In fact, having visited both cities on gamedays this season, there is clearly more Tim Tebow lament (as in, why the hell is he still not here?) in Denver than Peyton concern in Indianapolis.

It's still easy to find Tim Tebow shirts and jerseys in the Mile High City. Peyton Manning gear in Indianapolis? Not so much. Unless you're looking in someone's trophy case.

Sure, there are some Manning jerseys in the crowd for the Buffalo Bills game, but Luck is the unquestioned toast of the town. The Colts get the win (20-13) and Luck draws all the praise. It doesn't matter that he throws for only 240 yards, marking the second time in three games that he hasn't cracked 250 yards. It doesn't matter that he's put up more interceptions (five) than touchdown passes (three) in his last three weeks.

Andrew Luck is still on the cover of the new Sports Illustrated out today.

His intangibles are off the charts, Luck's defenders — and he has a media army of them that Tebow could never grab — will tell you. Which is a nice way of saying, Please don't look at the actual stats.

 Andrew Luck is still much more myth than reality at this point. He is a magazine cover boy propped up by others. 

Instead, the Luck brigade will spin one that has little to do with the quarterback and a lot to do with real luck and a surprising defense: The Colts' 6-1 record in games decided by seven points or less.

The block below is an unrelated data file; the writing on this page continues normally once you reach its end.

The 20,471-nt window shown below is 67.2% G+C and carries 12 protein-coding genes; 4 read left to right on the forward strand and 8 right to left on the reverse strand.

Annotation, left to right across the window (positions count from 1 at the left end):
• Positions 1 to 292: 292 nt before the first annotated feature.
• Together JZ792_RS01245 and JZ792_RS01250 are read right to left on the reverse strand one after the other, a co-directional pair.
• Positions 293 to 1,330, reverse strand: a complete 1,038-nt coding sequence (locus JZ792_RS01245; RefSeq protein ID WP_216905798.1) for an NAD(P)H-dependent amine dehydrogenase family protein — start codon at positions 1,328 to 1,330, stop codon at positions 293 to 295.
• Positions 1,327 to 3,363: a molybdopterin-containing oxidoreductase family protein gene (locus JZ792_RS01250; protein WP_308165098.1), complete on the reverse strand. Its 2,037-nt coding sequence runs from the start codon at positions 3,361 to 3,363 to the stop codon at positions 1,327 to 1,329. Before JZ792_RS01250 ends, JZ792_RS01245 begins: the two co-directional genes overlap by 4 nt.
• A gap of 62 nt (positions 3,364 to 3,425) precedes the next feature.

"I think you're right with a normal quarterback," acting Colts head coach Bruce Arians says in weekly press conference when asked if all the close wins are unusual. "I don't think we have a normal one."

Luck's pedestrian numbers (13 touchdowns, 13 interceptions and a 76..9 passer rating, good for 29th in a 32-team league) may look good when compared to the 28 interceptions Peyton tossed his rookie season. But this isn't the NFL of 1998. Quarterbacks come into the league much more familiar with pro passing games these days, reared on seven-on-seven drills and high school and college coaches who appreciate pro offenses.

And Luck's numbers do not seem so spectacular when stacked up next to Andrew Dalton's 2011 rookie season. Dalton only threw 13 interceptions in 16 games while leading the Cincinnati Bengals to the playoffs.